So how do we inspire a deep and abiding love of and valuing of being Jewish? For me, it is through the teaching of Jewish history and memory, in creating a sense that all of Jewish experience is part of my Jewish experience and figuring out how to understand that so I can be a part of making the world a place where the negative experiences will not be repeated and the positive ones will be accentuated and increased. Sharing in the collective memory of one’s people allows one to partake in the ongoing story of that people in an engaged and meaningful way.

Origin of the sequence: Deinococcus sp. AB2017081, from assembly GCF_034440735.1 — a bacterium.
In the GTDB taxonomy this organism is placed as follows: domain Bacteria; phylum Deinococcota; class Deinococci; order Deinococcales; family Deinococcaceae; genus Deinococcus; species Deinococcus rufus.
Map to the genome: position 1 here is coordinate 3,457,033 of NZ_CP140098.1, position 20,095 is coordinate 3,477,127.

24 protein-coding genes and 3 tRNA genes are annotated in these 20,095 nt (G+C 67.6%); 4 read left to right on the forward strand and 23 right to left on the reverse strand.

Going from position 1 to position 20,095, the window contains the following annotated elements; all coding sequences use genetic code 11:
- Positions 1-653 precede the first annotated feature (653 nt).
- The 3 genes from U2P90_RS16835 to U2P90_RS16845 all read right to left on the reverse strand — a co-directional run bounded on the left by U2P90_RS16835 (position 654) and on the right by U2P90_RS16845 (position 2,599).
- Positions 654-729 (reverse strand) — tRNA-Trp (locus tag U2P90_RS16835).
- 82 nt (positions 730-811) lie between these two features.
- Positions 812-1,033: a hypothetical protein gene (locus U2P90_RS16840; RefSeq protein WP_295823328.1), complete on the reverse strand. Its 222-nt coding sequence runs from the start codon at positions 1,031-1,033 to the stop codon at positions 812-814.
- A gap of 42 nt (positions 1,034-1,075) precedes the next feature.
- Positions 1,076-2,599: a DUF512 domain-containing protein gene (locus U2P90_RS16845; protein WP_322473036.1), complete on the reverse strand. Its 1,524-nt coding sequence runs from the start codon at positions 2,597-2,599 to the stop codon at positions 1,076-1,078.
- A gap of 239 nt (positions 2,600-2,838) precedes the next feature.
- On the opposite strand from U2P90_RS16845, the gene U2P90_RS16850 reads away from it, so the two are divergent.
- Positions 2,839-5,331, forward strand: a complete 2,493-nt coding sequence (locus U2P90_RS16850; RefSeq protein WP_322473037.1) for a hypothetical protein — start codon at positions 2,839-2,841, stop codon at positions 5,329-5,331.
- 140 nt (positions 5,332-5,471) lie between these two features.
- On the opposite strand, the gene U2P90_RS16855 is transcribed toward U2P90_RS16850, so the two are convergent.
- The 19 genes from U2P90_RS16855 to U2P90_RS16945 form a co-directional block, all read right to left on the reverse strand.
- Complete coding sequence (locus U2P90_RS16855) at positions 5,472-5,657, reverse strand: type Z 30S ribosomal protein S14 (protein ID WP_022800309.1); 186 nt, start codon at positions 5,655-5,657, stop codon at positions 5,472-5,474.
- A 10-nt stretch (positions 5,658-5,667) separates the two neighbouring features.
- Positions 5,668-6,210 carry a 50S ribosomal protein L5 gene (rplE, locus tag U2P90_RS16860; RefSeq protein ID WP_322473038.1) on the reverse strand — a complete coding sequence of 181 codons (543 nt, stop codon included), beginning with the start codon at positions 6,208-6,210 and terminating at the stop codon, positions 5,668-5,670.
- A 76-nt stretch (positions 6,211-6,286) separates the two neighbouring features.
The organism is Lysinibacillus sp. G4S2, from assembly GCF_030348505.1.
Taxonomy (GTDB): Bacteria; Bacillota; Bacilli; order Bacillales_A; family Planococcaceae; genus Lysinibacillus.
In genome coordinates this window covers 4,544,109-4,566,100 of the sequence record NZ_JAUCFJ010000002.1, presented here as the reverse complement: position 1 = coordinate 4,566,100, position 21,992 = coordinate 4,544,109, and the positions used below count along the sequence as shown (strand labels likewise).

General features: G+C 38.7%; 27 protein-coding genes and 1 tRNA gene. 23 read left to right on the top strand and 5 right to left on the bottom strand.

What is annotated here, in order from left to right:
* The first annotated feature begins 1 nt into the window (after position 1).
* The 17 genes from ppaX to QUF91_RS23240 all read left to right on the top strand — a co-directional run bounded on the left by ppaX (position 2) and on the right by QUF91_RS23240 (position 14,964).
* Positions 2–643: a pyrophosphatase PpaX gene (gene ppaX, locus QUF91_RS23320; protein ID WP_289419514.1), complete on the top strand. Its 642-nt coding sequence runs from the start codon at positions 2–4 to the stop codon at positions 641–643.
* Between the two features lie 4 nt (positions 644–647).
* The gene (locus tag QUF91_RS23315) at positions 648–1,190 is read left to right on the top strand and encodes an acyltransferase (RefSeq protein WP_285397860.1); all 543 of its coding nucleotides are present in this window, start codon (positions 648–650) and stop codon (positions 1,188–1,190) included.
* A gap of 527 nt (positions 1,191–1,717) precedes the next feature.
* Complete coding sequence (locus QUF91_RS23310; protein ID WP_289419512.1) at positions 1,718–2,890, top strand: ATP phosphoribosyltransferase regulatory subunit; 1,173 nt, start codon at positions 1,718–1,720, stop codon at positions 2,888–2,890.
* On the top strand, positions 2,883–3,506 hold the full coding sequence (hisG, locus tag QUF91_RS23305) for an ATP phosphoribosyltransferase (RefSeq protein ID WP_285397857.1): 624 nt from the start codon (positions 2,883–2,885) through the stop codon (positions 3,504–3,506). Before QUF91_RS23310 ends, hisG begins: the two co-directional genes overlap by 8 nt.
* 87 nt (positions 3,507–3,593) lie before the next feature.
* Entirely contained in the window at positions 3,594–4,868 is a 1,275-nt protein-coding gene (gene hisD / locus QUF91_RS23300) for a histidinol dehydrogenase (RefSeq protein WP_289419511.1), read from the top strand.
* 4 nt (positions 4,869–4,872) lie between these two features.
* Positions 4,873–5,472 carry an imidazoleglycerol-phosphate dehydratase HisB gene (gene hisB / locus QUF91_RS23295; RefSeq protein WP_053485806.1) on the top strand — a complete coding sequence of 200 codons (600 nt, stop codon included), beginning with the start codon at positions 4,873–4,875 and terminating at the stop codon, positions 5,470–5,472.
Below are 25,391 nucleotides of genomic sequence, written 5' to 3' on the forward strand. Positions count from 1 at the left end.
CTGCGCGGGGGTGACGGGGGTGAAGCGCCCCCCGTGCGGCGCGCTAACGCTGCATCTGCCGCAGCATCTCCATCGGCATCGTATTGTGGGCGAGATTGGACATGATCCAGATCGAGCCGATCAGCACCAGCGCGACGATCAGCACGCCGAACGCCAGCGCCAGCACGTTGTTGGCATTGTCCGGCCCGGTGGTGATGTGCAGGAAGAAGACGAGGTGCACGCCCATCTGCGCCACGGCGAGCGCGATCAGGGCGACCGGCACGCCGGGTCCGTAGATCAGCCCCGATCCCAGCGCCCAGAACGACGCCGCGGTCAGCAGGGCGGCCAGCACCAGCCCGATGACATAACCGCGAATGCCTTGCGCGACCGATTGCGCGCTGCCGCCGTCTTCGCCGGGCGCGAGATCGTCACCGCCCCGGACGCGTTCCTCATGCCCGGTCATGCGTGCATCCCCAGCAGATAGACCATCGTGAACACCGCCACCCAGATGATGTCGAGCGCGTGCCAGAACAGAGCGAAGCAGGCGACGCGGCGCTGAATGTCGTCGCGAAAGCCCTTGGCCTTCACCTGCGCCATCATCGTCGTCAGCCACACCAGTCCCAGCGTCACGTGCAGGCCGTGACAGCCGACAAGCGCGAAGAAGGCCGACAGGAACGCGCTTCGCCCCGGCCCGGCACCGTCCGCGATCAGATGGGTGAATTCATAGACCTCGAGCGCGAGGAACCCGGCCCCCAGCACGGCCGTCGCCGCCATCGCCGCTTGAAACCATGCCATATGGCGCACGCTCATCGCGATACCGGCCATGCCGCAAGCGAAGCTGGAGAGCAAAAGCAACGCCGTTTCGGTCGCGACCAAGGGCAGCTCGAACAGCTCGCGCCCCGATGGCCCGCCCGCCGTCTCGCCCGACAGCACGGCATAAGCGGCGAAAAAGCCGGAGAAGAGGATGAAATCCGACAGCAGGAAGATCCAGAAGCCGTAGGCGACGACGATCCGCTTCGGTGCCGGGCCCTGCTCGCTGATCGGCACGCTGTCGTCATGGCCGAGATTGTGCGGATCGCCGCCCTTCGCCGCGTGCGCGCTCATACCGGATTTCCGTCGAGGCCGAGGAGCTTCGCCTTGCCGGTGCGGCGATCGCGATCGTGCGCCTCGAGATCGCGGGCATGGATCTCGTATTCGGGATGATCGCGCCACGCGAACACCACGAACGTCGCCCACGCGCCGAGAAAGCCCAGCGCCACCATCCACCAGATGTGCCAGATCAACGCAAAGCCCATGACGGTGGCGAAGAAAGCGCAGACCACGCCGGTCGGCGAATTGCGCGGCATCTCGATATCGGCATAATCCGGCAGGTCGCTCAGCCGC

Having the memory of our stories, from Torah to today, as their own will allow our students to connect to their Jewish heritage in a strong and positive manner. It will keep them connected through adolescence, college and early adulthood. Knowing that all Jews shared the same story allowed our ancestors to excel in trade because they could connect to any Jewish community in the world; this same connection can make today’s young Jews proud to be Jewish and allow them to connect to a new community wherever they go in life. Knowing their history—having a Jewish collective memory—will allow our students to be engaged in bettering the world, deepening their Jewish lives and strengthening our global Jewish community.¿
Nance Morris Adler teaches middle school Judaics and Jewish history at the Jewish Day School of Metropolitan Seattle. email@example.com